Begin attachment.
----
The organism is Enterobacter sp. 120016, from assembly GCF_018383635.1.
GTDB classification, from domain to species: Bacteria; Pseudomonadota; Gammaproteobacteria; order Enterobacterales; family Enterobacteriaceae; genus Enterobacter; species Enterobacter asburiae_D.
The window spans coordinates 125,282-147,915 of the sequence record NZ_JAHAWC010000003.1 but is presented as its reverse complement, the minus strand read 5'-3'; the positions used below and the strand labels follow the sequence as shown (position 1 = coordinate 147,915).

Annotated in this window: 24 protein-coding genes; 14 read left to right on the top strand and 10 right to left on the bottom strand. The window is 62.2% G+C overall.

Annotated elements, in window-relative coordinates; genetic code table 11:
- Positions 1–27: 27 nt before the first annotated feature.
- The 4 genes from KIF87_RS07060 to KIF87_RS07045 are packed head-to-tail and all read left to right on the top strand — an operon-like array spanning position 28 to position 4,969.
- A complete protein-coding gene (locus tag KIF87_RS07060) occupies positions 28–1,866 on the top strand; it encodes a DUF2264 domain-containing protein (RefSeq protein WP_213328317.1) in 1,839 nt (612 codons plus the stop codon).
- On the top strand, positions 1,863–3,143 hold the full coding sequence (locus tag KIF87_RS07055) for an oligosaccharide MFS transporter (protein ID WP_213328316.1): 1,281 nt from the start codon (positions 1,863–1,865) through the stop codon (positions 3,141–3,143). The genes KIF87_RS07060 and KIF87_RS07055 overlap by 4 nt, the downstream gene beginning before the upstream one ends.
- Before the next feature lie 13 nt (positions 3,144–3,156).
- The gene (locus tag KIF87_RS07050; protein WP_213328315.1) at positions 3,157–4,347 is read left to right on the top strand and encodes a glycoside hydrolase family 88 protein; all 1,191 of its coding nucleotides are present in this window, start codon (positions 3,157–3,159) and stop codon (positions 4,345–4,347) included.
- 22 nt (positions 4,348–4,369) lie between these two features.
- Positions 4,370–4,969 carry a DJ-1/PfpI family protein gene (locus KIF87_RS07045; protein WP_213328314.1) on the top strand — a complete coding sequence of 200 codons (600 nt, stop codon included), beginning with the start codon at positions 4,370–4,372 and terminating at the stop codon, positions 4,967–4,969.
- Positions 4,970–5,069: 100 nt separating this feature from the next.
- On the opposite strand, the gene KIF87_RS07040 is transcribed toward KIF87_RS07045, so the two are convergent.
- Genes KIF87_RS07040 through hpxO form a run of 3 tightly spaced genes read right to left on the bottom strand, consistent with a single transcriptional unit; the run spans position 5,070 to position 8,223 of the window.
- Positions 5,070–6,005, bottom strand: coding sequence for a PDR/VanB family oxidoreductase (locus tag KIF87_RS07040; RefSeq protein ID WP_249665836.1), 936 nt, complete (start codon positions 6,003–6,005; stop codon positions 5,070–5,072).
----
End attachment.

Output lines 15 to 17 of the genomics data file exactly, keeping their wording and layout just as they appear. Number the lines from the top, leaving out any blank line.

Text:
- On the opposite strand, the gene KIF87_RS07040 is transcribed toward KIF87_RS07045, so the two are convergent.
- Genes KIF87_RS07040 through hpxO form a run of 3 tightly spaced genes read right to left on the bottom strand, consistent with a single transcriptional unit; the run spans position 5,070 to position 8,223 of the window.
- Positions 5,070–6,005, bottom strand: coding sequence for a PDR/VanB family oxidoreductase (locus tag KIF87_RS07040; RefSeq protein ID WP_249665836.1), 936 nt, complete (start codon positions 6,003–6,005; stop codon positions 5,070–5,072).